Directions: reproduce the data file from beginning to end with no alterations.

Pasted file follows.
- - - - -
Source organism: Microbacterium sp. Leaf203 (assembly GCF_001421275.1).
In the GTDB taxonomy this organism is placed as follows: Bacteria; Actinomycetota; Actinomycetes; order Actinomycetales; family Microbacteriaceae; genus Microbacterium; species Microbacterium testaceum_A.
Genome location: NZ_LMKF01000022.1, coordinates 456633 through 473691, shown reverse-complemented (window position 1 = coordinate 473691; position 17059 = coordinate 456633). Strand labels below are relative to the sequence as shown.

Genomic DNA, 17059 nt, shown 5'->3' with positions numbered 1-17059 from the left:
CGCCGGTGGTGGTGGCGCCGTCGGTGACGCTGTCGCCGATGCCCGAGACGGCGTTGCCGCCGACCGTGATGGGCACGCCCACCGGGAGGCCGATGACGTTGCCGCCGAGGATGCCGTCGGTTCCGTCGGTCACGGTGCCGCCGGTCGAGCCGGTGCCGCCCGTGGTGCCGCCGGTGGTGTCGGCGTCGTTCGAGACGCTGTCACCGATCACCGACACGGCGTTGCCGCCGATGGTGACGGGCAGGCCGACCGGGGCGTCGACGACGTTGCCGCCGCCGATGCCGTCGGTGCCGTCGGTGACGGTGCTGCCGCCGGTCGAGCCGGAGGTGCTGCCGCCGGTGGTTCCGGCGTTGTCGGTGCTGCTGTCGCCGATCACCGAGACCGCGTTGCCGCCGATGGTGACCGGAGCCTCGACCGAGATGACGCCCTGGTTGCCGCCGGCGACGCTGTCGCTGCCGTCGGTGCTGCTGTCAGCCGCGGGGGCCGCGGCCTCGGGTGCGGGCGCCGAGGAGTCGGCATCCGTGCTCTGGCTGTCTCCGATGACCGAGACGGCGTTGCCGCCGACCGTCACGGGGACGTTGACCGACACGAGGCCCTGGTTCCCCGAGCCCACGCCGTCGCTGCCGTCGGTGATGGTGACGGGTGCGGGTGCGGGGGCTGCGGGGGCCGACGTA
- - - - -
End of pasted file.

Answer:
Source organism: Microbacterium sp. Leaf203 (assembly GCF_001421275.1).
In the GTDB taxonomy this organism is placed as follows: Bacteria; Actinomycetota; Actinomycetes; order Actinomycetales; family Microbacteriaceae; genus Microbacterium; species Microbacterium testaceum_A.
Genome location: NZ_LMKF01000022.1, coordinates 456633 through 473691, shown reverse-complemented (window position 1 = coordinate 473691; position 17059 = coordinate 456633). Strand labels below are relative to the sequence as shown.

Genomic DNA, 17059 nt, shown 5'->3' with positions numbered 1-17059 from the left:
CGCCGGTGGTGGTGGCGCCGTCGGTGACGCTGTCGCCGATGCCCGAGACGGCGTTGCCGCCGACCGTGATGGGCACGCCCACCGGGAGGCCGATGACGTTGCCGCCGAGGATGCCGTCGGTTCCGTCGGTCACGGTGCCGCCGGTCGAGCCGGTGCCGCCCGTGGTGCCGCCGGTGGTGTCGGCGTCGTTCGAGACGCTGTCACCGATCACCGACACGGCGTTGCCGCCGATGGTGACGGGCAGGCCGACCGGGGCGTCGACGACGTTGCCGCCGCCGATGCCGTCGGTGCCGTCGGTGACGGTGCTGCCGCCGGTCGAGCCGGAGGTGCTGCCGCCGGTGGTTCCGGCGTTGTCGGTGCTGCTGTCGCCGATCACCGAGACCGCGTTGCCGCCGATGGTGACCGGAGCCTCGACCGAGATGACGCCCTGGTTGCCGCCGGCGACGCTGTCGCTGCCGTCGGTGCTGCTGTCAGCCGCGGGGGCCGCGGCCTCGGGTGCGGGCGCCGAGGAGTCGGCATCCGTGCTCTGGCTGTCTCCGATGACCGAGACGGCGTTGCCGCCGACCGTCACGGGGACGTTGACCGACACGAGGCCCTGGTTCCCCGAGCCCACGCCGTCGCTGCCGTCGGTGATGGTGACGGGTGCGGGTGCGGGGGCTGCGGGGGCCGACGTA